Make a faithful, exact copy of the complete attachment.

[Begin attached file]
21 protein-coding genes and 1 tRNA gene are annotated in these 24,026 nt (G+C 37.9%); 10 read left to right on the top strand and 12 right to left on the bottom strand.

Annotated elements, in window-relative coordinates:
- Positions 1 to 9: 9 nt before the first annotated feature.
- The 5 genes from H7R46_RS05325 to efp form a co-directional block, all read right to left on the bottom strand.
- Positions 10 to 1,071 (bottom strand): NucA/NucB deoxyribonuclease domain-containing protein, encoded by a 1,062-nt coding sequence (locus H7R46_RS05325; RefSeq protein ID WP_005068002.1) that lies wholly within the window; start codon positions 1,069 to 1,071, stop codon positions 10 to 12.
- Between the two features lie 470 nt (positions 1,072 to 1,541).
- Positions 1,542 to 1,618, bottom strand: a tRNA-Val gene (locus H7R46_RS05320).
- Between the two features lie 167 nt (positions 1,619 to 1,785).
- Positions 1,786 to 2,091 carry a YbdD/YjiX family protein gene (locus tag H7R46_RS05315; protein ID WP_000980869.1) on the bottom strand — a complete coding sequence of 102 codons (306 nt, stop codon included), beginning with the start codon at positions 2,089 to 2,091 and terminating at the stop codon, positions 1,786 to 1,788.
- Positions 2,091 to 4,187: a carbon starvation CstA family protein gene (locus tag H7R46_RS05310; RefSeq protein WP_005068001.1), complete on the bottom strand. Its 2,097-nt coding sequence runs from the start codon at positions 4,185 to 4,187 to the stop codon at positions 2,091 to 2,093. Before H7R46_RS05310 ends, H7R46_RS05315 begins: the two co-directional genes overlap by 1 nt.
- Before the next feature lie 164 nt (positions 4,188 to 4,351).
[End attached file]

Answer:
21 protein-coding genes and 1 tRNA gene are annotated in these 24,026 nt (G+C 37.9%); 10 read left to right on the top strand and 12 right to left on the bottom strand.

Annotated elements, in window-relative coordinates:
- Positions 1 to 9: 9 nt before the first annotated feature.
- The 5 genes from H7R46_RS05325 to efp form a co-directional block, all read right to left on the bottom strand.
- Positions 10 to 1,071 (bottom strand): NucA/NucB deoxyribonuclease domain-containing protein, encoded by a 1,062-nt coding sequence (locus H7R46_RS05325; RefSeq protein ID WP_005068002.1) that lies wholly within the window; start codon positions 1,069 to 1,071, stop codon positions 10 to 12.
- Between the two features lie 470 nt (positions 1,072 to 1,541).
- Positions 1,542 to 1,618, bottom strand: a tRNA-Val gene (locus H7R46_RS05320).
- Between the two features lie 167 nt (positions 1,619 to 1,785).
- Positions 1,786 to 2,091 carry a YbdD/YjiX family protein gene (locus tag H7R46_RS05315; protein ID WP_000980869.1) on the bottom strand — a complete coding sequence of 102 codons (306 nt, stop codon included), beginning with the start codon at positions 2,089 to 2,091 and terminating at the stop codon, positions 1,786 to 1,788.
- Positions 2,091 to 4,187: a carbon starvation CstA family protein gene (locus tag H7R46_RS05310; RefSeq protein WP_005068001.1), complete on the bottom strand. Its 2,097-nt coding sequence runs from the start codon at positions 4,185 to 4,187 to the stop codon at positions 2,091 to 2,093. Before H7R46_RS05310 ends, H7R46_RS05315 begins: the two co-directional genes overlap by 1 nt.
- Before the next feature lie 164 nt (positions 4,188 to 4,351).